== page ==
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Has anyone ever been cured of MAC? Or even for at least 20 plus years?
Interested in more discussions like this? Go to the MAC & Bronchiectasis group.
@lmh7 Hi. It is called 'conversion' when a mac patient gets 'cured'. I hope someone who has had mac and it was gone for many years; will jump in and share it with us. I have been free of MAC for five yrs. I did, however, contract a pseudomonas infection in 2016 and that was quickly irradicated. I am staying infection free by taking low doses of monthly antibiotics. Because most of us have bronchiectasis as well; we tend to be prone to catching these bugs. Have you read about how to avoid re-infection?
@lmh7 How To Prevent Re-Infection
Causes in the home can be curtailed to some extent. Turn your hot water heater temperature up to 130 degrees (use caution with children in the house as this is a scalding temperature).Take a bath instead of a shower. The splashes and steam from the shower get inhaled. Remember your hot water tank and the shower head are the biggest offenders for harboring mac and/or other dangerous mycobacteriums. Your shower head should be soaked in vinegar every 6 months or less. It can be removed (ideally) and soaked, or a baggie with vinegar in it wire-tied over the shower head while still in place. It should be left soaking for at least thirty minutes.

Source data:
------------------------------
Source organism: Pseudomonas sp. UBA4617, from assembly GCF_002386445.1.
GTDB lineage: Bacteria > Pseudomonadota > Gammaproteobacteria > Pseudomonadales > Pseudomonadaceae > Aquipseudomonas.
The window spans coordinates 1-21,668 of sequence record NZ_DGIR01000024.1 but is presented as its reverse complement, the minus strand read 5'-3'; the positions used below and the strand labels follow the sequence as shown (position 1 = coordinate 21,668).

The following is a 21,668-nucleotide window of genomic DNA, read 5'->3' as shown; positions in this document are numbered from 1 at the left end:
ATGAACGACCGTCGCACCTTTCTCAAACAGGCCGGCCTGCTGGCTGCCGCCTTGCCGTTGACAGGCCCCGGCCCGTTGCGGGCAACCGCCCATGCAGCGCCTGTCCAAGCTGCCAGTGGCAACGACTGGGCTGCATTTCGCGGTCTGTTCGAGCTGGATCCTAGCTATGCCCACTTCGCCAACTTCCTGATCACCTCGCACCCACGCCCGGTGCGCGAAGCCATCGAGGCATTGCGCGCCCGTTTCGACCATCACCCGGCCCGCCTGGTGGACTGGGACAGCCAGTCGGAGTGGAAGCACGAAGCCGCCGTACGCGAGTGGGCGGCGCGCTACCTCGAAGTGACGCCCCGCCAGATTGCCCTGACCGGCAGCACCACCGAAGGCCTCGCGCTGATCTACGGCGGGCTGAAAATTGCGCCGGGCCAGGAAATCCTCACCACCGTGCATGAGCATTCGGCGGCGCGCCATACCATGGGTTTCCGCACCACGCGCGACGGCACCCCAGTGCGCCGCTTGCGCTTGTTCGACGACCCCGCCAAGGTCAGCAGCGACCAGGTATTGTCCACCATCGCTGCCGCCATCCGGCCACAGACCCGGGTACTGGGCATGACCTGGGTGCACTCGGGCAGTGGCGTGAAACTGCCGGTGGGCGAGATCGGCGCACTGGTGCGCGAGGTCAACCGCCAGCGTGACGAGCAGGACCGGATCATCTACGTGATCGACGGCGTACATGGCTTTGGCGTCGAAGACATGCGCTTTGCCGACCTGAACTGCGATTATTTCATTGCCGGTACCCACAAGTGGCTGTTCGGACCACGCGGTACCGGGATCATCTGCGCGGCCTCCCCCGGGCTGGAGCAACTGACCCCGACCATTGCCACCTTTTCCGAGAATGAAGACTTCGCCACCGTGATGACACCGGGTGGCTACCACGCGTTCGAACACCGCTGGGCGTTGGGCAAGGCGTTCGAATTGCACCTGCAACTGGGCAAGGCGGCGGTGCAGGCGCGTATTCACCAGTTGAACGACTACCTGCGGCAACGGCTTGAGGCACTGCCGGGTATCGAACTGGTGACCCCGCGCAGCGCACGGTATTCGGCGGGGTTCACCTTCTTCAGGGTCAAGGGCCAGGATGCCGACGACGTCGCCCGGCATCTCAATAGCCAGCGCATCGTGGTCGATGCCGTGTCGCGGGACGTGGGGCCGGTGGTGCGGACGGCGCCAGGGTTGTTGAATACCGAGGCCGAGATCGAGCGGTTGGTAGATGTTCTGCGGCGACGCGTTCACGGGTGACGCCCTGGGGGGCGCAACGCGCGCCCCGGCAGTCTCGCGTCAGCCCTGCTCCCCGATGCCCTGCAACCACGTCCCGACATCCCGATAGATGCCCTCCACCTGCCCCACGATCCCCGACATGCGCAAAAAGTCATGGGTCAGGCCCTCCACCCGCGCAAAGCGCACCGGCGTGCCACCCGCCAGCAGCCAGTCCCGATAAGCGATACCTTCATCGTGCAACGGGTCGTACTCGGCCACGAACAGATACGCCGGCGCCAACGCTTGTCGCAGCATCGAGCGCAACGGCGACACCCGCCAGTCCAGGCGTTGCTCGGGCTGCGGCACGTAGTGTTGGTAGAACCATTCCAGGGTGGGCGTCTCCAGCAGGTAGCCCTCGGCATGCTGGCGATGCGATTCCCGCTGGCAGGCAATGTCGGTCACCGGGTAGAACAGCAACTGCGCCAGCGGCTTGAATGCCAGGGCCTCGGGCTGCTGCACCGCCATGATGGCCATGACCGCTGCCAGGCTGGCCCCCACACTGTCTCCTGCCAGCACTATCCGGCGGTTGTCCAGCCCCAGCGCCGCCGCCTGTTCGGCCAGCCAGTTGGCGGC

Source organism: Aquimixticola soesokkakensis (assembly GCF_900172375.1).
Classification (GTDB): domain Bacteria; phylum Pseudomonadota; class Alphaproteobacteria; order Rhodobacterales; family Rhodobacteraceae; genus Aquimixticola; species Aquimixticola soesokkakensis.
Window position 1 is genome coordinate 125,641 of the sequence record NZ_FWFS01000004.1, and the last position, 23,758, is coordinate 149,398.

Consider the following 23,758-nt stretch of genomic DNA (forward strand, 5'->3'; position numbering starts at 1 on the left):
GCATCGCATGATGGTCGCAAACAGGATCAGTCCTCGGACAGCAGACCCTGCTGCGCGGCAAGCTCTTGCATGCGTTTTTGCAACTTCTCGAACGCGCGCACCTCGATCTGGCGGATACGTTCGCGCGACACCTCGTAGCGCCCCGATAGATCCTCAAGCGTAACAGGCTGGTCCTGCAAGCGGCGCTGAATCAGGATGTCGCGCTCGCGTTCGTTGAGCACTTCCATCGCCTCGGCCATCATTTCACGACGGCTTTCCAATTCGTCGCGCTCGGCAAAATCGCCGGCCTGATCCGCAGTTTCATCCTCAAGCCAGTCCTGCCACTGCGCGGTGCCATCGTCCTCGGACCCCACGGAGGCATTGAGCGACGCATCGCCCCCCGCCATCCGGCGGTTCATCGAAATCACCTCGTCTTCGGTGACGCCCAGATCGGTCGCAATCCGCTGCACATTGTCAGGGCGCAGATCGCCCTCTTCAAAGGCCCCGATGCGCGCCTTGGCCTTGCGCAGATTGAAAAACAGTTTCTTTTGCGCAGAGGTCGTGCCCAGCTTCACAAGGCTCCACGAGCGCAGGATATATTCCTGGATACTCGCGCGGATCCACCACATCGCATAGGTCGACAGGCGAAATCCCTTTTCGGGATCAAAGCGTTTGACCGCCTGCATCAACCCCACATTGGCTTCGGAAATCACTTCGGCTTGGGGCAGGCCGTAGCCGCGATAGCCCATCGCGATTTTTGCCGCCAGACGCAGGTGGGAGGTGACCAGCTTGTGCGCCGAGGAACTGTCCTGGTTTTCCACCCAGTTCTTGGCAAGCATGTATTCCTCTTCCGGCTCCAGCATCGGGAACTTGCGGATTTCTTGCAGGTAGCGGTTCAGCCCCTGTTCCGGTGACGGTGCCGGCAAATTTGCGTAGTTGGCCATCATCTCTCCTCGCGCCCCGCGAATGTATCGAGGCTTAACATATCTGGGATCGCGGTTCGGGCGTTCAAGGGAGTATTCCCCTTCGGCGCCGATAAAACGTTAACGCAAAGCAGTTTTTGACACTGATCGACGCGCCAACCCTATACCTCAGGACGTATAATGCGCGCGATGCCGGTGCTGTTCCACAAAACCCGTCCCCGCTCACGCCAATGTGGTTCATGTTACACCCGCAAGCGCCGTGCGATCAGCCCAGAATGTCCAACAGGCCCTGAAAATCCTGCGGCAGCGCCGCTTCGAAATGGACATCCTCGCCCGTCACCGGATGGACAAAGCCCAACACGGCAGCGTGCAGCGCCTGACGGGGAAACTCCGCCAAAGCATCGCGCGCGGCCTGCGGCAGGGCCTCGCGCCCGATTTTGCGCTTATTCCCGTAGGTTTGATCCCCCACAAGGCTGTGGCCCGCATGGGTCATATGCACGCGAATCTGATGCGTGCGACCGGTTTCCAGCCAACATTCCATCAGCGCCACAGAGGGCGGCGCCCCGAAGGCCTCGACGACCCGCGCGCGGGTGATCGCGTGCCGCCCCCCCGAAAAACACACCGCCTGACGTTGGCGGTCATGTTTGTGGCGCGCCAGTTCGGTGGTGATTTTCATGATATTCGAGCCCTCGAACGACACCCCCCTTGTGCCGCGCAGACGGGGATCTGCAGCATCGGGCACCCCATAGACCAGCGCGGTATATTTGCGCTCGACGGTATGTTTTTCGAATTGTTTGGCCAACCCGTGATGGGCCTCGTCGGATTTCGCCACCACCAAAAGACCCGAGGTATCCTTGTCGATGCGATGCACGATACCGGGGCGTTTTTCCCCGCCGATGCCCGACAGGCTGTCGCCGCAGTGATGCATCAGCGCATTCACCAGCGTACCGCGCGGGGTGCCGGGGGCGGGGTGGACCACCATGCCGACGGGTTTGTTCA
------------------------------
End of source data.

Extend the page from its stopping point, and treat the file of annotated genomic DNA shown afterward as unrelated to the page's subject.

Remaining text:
Change water filters every two months or boil your drinking water. Do not use ice cubes that your freezer makes or drink the water from the door. That water sits in a bladder inside your refrigerator next to warming elements and breeds mac.
Avoid swimming pools, steam rooms, and hot tubs, and facials using steam. (I know, I just sucked all of the joy out of your life – I‘m sorry.) Avoid unnecessary visits to people in the hospital or nursing homes. These two places tend to harbor some of the very bad infectious bacterias like: m. abscessus, serratia marcescens, and most notoriously klebsiella pneumonia. These last three are particularly bad because they are hard to treat and are famous for being antibiotic resistant. There are new drugs on the horizon that seem to be promising for combating these, but have not been released by the FDA yet. I hate to tell you this, but Florida is one of the hotbeds for mac infections, so you need to be more aware of your lifestyle. Do you have any questions about this?